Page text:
Translating Research
from Bench to Bedside

“ WITH OVER 100 BILLION NEURONS MAKING CONTACT VIA TINY STRUCTURES CALLED SYNAPSES, THE HUMAN BRAIN IS LITERALLY MAKING TRILLIONS OF CONNECTIONS EVERY SECOND...”


Any approach to understanding diseases of the brain, including its therapy, needs to take the brain’s dynamic state into consideration. Dr. Mandar Jog, scientist at Lawson Health Research Institute (Lawson) and Director of the Movement Disorder Clinic at LHSC, is doing research unique in Canada that honours the notion that the human brain is an adaptive system.

“With over 100 billion neurons making contact via tiny structures called synapses, the human brain is literally making trillions of connections every second. The pattern and strength of the connections is constantly changing and no two brains are alike. The complexity of the connectivity between brain cells is mind-boggling,” says Dr. Jog.

Trained as a neurologist with a background in physics and mathematics, Dr. Jog’s work is based on four pillars of research, which together build the foundation to move Lawson closer to easing the burden for patients suffering from movement disorders.

The first pillar is the need to understand how the brain works, along with the fundamental laws that govern the system. Dr. Jog’s laboratory is one of the only labs in Canada that uses mathematical equations to help explain what happens in the brain.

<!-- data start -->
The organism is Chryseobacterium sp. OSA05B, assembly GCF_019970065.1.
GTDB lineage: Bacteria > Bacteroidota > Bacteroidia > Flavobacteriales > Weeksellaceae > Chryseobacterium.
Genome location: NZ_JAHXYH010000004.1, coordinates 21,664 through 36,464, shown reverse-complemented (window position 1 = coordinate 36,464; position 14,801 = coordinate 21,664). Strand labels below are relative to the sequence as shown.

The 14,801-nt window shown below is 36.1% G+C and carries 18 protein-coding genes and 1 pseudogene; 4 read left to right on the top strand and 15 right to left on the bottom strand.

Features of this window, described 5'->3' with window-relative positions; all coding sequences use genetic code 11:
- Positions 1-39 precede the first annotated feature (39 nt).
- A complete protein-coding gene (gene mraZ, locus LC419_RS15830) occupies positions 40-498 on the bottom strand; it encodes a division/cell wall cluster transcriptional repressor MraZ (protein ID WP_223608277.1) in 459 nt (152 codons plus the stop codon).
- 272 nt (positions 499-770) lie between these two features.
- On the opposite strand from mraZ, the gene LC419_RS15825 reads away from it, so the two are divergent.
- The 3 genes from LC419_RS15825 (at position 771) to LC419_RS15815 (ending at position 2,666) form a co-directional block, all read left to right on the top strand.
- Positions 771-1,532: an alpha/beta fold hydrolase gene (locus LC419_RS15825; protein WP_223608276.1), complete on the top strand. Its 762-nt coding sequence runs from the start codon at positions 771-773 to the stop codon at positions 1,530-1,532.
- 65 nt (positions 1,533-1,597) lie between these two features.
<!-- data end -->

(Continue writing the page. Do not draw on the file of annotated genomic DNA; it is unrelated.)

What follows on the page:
The second pillar of research is to understand the effects of the disease state on the brain. By researching how movement disorders impact the functioning of the brain, Dr. Jog is able to help patients affected by Parkinson’s disease.

Several years ago, Dr. Jog assisted in the development of a procedure called Deep Brain Stimulation (DBS). In Parkinson’s, DBS has proven to be effective in treating the debilitating symptoms of tremors, slowness of movement and rigidity.

Dr. Jog’s third pillar of research is to investigate neuromodulation technologies such as DBS for treatment of other neurological disorders including Tourette’s syndrome, depression, eating disorders and epilepsy.

The fourth pillar according to Dr. Jog is the development of a theory based on the compilation of his work and ideas. Developing a theory will allow him to predict how and why the brain functions as it does, and how therapies and intervention will work. Once proven, this theory will allow patient diagnosis and treatment to be more efficient and effective.

Being both a clinician and researcher gives Dr. Jog the ability to translate his work from the bench to the bedside–to the community and back again–a true example of translational research. Whether it is figuring out a mathematical equation to understand the complexities of the brain or developing a procedure to help patients who are suffering from Parkinson’s disease, Dr. Jog is truly committed to making a difference in the lives of patients who are suffering from movement disorders.

Leading the way in innovation – Dr. Mandar Jog with research on the human brain.

lawson

As the research institute of London Health Sciences Centre and St. Joseph’s Health Care, London, and working in partnership with The University of Western Ontario, Lawson Health Research Institute is committed to furthering scientific knowledge to advance health care around the world.

RESEARCH ACTIVITIES 2008/2009